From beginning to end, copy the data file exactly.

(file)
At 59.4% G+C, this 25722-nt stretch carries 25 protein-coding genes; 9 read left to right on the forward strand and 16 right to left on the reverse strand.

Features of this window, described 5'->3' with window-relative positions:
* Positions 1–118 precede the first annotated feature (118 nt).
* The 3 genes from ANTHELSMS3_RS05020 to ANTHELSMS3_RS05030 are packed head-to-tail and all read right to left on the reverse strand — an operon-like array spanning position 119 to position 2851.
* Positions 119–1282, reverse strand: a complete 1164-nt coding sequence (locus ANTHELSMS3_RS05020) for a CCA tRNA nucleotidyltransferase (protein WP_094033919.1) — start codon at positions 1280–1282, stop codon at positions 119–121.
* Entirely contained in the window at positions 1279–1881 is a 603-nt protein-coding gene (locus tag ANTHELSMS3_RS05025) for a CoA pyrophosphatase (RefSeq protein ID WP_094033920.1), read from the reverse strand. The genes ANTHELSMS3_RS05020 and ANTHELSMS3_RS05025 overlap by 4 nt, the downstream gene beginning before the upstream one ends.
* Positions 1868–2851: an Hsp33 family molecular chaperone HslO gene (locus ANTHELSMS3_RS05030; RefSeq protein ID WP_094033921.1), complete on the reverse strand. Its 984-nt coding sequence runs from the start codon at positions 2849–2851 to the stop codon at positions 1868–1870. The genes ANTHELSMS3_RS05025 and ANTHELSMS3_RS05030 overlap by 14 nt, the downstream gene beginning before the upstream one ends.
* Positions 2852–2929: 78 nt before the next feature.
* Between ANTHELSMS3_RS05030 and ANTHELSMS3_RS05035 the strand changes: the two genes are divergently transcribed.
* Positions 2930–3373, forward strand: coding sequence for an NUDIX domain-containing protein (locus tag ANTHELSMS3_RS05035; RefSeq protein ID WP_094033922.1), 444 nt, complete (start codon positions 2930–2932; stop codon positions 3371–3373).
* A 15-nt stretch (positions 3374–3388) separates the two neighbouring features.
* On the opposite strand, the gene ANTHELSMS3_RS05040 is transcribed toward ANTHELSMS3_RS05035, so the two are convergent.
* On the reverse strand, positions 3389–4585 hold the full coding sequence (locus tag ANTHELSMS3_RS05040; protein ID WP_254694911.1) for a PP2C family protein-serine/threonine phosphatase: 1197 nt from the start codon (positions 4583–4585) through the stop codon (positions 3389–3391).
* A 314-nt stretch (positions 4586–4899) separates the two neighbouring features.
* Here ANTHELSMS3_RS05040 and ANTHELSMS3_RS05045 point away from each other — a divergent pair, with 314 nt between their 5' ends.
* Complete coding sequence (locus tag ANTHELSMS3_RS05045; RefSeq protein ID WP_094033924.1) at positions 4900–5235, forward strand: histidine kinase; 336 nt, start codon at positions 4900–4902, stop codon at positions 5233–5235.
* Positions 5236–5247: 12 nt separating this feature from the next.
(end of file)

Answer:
At 59.4% G+C, this 25722-nt stretch carries 25 protein-coding genes; 9 read left to right on the forward strand and 16 right to left on the reverse strand.

Features of this window, described 5'->3' with window-relative positions:
* Positions 1–118 precede the first annotated feature (118 nt).
* The 3 genes from ANTHELSMS3_RS05020 to ANTHELSMS3_RS05030 are packed head-to-tail and all read right to left on the reverse strand — an operon-like array spanning position 119 to position 2851.
* Positions 119–1282, reverse strand: a complete 1164-nt coding sequence (locus ANTHELSMS3_RS05020) for a CCA tRNA nucleotidyltransferase (protein WP_094033919.1) — start codon at positions 1280–1282, stop codon at positions 119–121.
* Entirely contained in the window at positions 1279–1881 is a 603-nt protein-coding gene (locus tag ANTHELSMS3_RS05025) for a CoA pyrophosphatase (RefSeq protein ID WP_094033920.1), read from the reverse strand. The genes ANTHELSMS3_RS05020 and ANTHELSMS3_RS05025 overlap by 4 nt, the downstream gene beginning before the upstream one ends.
* Positions 1868–2851: an Hsp33 family molecular chaperone HslO gene (locus ANTHELSMS3_RS05030; RefSeq protein ID WP_094033921.1), complete on the reverse strand. Its 984-nt coding sequence runs from the start codon at positions 2849–2851 to the stop codon at positions 1868–1870. The genes ANTHELSMS3_RS05025 and ANTHELSMS3_RS05030 overlap by 14 nt, the downstream gene beginning before the upstream one ends.
* Positions 2852–2929: 78 nt before the next feature.
* Between ANTHELSMS3_RS05030 and ANTHELSMS3_RS05035 the strand changes: the two genes are divergently transcribed.
* Positions 2930–3373, forward strand: coding sequence for an NUDIX domain-containing protein (locus tag ANTHELSMS3_RS05035; RefSeq protein ID WP_094033922.1), 444 nt, complete (start codon positions 2930–2932; stop codon positions 3371–3373).
* A 15-nt stretch (positions 3374–3388) separates the two neighbouring features.
* On the opposite strand, the gene ANTHELSMS3_RS05040 is transcribed toward ANTHELSMS3_RS05035, so the two are convergent.
* On the reverse strand, positions 3389–4585 hold the full coding sequence (locus tag ANTHELSMS3_RS05040; protein ID WP_254694911.1) for a PP2C family protein-serine/threonine phosphatase: 1197 nt from the start codon (positions 4583–4585) through the stop codon (positions 3389–3391).
* A 314-nt stretch (positions 4586–4899) separates the two neighbouring features.
* Here ANTHELSMS3_RS05040 and ANTHELSMS3_RS05045 point away from each other — a divergent pair, with 314 nt between their 5' ends.
* Complete coding sequence (locus tag ANTHELSMS3_RS05045; RefSeq protein ID WP_094033924.1) at positions 4900–5235, forward strand: histidine kinase; 336 nt, start codon at positions 4900–4902, stop codon at positions 5233–5235.
* Positions 5236–5247: 12 nt separating this feature from the next.